SOUND CITY_0003

The huge Neve console was built like a “brick shithouse” (Keith Olsen), or a “tank” (Neil Young).  Its original purchase price: bought for $75,175  in 1969 dollars.  A nice house at the time cost around $30,000!   The Neve was one of only four.  Combined with the room itself at Sound City, the drum sound you can capture is incredible.  The studio’s acoustics were not designed; it was a complete fluke.  It was originally a box factory that happens to sound magical.

As for that Neve console, it is of course entirely analog.  The one at Sound City was unique, considered the best sounding one. Rupert Neve tried to explain the electronics of it to Grohl in one of the movie’s more humourous scenes.  The very first song recorded on that board was “Crying in the Night”, by Buckingham Nicks.  This led directly to Mick Fleetwood hearing them while at the studio, and hiring not only the studio, but also Buckingham and Nicks!  Essentially, the modern Fleetwood Mac formed right there at Sound City. The studio’s success really began with Rumours.  Then, everyone wanted to record there.   As for Tom Petty?  It appears that Tom Petty pretty much spent his entire career at Sound City.  In fact one of the coolest scenes was an old behind the scenes video from the 1990’s.  Seeing Rick Rubin produce Tom Petty and being brutally honest was very interesting.

Rick Rubin to Tom Petty:  “Sounds like you’re aiming a little lower today than you should be.”

Along came the compact disc, and the infancy of digital recording.  Digital was the latest trend, and you could do new things with a computer that were harder to do on tape.  Sound City suffered during this time, as newer rival studios were on trend. Sound City was dead…but one album helped resuscitate it:  Nevermind.  Then came Rage Against the Machine, Tool, Slayer, Kyuss.  Analog tape and vintage equipment became popular again.  Rick Rubin and Johnny Cash recorded Unchained there with Tom Petty and the Heartbreakers.  Nine Inch Nails combined the old with the new, by bring in their own computers to record on ProTools along with the Neve.

Unfortunately ProTools was heavy competition, and working with tape was so difficult by comparison, that Sound City finally shut its doors.  They just couldn’t pay the bills anymore, even after selling off their excess equipment.  Then Dave bought the board.  It is amazing to watch it taken apart, boxed up, reassembled and functioning in Seattle.  Regarding the sale of the board, Grohl says, “I think they knew that I wasn’t just going to bubble wrap it, and stick it in a warehouse.  I was gonna fuckin’ use it.  A lot.”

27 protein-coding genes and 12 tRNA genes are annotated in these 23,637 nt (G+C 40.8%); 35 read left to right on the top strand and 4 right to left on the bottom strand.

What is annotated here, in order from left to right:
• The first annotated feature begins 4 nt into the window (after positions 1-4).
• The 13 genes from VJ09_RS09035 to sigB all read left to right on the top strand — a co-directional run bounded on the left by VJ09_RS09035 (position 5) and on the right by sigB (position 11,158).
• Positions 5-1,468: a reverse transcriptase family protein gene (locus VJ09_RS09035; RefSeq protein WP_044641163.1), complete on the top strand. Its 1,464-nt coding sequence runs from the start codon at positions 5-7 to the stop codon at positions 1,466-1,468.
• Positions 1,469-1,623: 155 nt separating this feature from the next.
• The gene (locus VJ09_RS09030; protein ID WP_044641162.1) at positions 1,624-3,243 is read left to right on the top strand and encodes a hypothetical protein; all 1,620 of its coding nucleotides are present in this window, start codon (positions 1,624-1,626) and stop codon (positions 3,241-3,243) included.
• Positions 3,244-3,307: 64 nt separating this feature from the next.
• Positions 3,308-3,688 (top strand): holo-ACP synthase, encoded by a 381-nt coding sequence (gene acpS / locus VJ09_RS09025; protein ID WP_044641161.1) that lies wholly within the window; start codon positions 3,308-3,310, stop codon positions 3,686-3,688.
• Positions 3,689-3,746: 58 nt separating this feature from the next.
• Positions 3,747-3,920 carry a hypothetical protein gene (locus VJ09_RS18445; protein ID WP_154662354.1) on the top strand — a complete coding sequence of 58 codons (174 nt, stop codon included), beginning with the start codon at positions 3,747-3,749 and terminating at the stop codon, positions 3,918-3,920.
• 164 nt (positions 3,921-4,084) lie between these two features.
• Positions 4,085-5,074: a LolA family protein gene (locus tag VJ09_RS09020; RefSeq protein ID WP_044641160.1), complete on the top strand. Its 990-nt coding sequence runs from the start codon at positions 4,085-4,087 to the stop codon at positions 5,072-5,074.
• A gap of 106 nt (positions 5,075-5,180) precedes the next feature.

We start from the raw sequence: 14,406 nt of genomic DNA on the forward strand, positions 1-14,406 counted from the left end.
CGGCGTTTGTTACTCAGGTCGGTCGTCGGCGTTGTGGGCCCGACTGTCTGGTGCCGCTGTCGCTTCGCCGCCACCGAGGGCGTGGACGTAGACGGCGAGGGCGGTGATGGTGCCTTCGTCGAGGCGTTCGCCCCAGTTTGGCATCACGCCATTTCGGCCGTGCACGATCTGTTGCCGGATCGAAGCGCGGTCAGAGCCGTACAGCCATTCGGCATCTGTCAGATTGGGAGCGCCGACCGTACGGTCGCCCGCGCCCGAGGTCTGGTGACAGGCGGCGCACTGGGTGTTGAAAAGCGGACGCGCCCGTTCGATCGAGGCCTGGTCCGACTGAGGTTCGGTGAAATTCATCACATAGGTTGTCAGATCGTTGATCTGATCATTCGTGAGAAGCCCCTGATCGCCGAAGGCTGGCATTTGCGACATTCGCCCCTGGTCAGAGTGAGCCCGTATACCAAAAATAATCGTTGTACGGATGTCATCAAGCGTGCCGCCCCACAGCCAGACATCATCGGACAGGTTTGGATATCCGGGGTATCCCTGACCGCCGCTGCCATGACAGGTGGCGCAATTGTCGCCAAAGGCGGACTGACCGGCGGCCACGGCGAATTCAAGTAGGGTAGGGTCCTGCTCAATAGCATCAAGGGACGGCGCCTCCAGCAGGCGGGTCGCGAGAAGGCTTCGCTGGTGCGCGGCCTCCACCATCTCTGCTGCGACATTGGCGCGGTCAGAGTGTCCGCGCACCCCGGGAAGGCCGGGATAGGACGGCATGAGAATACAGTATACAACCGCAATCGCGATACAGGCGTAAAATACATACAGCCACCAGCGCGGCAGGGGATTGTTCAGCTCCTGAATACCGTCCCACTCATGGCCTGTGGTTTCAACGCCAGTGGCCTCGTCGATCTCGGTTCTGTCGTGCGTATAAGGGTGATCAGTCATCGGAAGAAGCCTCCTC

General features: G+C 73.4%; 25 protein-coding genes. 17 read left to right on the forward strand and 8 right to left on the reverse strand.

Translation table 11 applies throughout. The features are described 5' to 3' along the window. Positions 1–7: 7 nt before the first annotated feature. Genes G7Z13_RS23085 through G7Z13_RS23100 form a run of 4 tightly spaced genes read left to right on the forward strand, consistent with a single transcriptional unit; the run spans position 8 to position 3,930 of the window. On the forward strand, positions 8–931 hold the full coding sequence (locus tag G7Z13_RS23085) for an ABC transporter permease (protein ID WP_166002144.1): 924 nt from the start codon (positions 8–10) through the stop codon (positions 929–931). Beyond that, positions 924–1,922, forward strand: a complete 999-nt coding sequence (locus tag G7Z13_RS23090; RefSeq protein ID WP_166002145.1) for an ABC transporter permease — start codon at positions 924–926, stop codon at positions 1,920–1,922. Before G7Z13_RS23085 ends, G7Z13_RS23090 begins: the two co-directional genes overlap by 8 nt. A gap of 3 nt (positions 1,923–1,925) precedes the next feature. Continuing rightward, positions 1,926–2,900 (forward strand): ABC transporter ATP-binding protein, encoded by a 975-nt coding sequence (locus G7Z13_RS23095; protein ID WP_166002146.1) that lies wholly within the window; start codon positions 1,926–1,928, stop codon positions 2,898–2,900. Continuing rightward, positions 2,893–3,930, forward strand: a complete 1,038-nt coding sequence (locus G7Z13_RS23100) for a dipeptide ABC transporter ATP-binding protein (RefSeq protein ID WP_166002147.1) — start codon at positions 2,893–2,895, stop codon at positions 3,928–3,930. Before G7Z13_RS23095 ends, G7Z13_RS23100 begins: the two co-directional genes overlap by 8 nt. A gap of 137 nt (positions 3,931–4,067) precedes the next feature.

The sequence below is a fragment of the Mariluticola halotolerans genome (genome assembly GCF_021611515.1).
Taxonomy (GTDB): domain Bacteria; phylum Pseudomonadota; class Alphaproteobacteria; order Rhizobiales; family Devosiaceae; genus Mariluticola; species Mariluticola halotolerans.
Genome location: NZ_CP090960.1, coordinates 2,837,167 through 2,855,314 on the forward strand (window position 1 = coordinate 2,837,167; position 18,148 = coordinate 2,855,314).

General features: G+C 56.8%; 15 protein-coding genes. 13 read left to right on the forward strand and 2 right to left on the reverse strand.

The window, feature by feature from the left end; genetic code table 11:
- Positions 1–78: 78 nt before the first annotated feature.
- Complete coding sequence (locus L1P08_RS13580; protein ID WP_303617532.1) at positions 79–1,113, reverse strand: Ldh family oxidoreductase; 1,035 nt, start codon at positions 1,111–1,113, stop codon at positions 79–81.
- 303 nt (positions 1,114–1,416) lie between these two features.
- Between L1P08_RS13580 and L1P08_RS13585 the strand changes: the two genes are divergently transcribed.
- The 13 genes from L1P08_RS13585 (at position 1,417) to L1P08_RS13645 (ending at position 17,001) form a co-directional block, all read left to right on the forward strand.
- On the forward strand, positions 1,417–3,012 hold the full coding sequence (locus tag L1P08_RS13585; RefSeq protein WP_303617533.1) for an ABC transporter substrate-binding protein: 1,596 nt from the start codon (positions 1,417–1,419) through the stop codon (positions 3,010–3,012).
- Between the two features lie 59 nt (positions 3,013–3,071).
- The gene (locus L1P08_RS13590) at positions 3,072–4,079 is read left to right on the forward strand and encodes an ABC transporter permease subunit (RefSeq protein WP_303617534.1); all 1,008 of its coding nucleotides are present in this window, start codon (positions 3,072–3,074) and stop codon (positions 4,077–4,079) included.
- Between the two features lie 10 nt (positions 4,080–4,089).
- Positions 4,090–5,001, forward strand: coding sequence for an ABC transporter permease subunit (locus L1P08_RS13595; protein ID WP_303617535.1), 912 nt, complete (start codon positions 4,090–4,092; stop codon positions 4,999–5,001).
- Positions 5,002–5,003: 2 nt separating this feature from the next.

SOUND CITY_0001On November 2, 2011, reassembly of the board began at Dave’s Studio 606.  Then he invited all the original artists back to record a new album on it, produced by Butch Vig.  Regarding Stevie Nicks, in a memorable moment Vig says, “Fuckin’ A, that girl can sing!”  More artists arrive.  The Foo Fighters plus Rick Springfield create a monstrous sound together, a neat amalgam of their respective genres.  Lee Ving (Fear) is hilarious, and performs the fastest count-in of all time.  I discovered a new respect for Trent Reznor, a guy who uses the technology to create original sounds, but desires the warmth of tape.  It’s incredible to see him collaborate with Homme and Grohl.  It’s the sound of humans communicating with instruments.  And they wrote a pretty frickin’ cool song together.  Then, watching Paul McCartney writing “Cut Me Some Slack” with the surviving members of Nirvana is a moment that I’m glad was frozen in time.

Grohl:  “What can’t it always be this easy?”

McCartney:  “It is.”

The blu-ray bonus features include three additional performances: “From Can to Can’t”, “Your Wife is Calling”, “The Slowing Down”.  It was these bonus features that inspired Meat and I to add “Your Wife is Calling” (with Lee Ving) to our 2014 Sausagefest lists.  Our votes allowed the song to clock in at #64.  (The track was my #1.)

Sound City is a complete triumph of a music documentary.  It is the kind of music documentary designed for serious fans, not just passers-by.  I would welcome another movie directed by Dave Grohl with open arms.

5/5 stars